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Title: Low rank modelling for polyphonic music analysis
Author: O'Brien, Cian
Awarding Body: University of Surrey
Current Institution: University of Surrey
Date of Award: 2020
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This thesis deals with the problem of Automatic Music Transcription (AMT), which aims to extract the pitch and timing information from recorded music signals. AMT is a challenging problem that is closely related to source separation and sparse mod- eling. Many approaches use latent variable models where the goal is to extract the underlying explanatory factors (musical pitches) which best explain the signal in question. A fundamental technique is the Nonnegative Matrix Factorization (NMF) algorithm which seeks to decompose the signal into a linear combination of nonneg- ative templates. However, NMF fails to account for the structure of music signals such as time smoothness. We introduce extensions of NMF to more accurately model music signals. The motivating assumption is that good transcriptions tend to have a low-rank structure, which when taken into account can improve the transcription performance. First, we extend classical NMF to a Low-Rank NMF model, based on work in low- rank matrix completion. We explore the connection between optimization of the matrix nuclear norm and proximal algorithms to derive a model that results in low- rank transcriptions. The nuclear norm approach is then extended to non-convex penalties which more accurately reflect the desired low-rank assumption. Next, we extend these ideas to deal with models in which the resulting transcription is locally low-rank, which we argue is a better model of music signals. An algorithm based on NMF and submodular function optimization is introduced, which learns a collection of local models. It is shown that this leads to further improvement for the AMT task. Finally, we develop a probabilistic framework that represents the signal using a hi- erarchy of local models. and discuss the interpretation of the proposed approaches as hard and soft clustering methods. We find that the proposed probabilistic “soft clustering” algorithm leads to further performance gains for the AMT task, outper- forming comparable state-of-the-art AMT systems which are based on NMF.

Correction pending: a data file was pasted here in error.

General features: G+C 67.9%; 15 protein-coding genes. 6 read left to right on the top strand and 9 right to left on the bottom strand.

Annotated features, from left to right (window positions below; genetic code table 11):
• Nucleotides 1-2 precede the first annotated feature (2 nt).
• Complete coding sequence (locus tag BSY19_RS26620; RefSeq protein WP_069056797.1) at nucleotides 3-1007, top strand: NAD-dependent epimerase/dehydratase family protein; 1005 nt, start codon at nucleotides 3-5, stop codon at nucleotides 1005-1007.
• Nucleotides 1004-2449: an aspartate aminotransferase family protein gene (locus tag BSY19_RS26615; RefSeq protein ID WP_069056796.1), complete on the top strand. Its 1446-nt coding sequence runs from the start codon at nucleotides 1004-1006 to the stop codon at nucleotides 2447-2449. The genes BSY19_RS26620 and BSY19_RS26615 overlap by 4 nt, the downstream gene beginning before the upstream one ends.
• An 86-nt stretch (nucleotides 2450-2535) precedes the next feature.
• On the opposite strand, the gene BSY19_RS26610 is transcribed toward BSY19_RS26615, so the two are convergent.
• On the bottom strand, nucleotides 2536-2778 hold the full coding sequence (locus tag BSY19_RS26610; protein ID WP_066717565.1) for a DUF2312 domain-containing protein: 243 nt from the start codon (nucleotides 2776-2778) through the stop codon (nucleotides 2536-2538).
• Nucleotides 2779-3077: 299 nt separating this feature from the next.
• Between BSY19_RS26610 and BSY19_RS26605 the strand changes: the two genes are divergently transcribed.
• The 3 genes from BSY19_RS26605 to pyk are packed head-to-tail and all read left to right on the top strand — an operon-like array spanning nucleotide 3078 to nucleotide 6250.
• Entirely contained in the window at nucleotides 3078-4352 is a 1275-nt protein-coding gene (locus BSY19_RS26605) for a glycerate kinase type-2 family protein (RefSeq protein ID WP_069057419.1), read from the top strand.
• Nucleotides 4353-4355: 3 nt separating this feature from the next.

Supervisor: Plumbley, Mark ; Wang, Wenwu Sponsor: EU 7th Framework Programme
Qualification Name: Thesis (Ph.D.) Qualification Level: Doctoral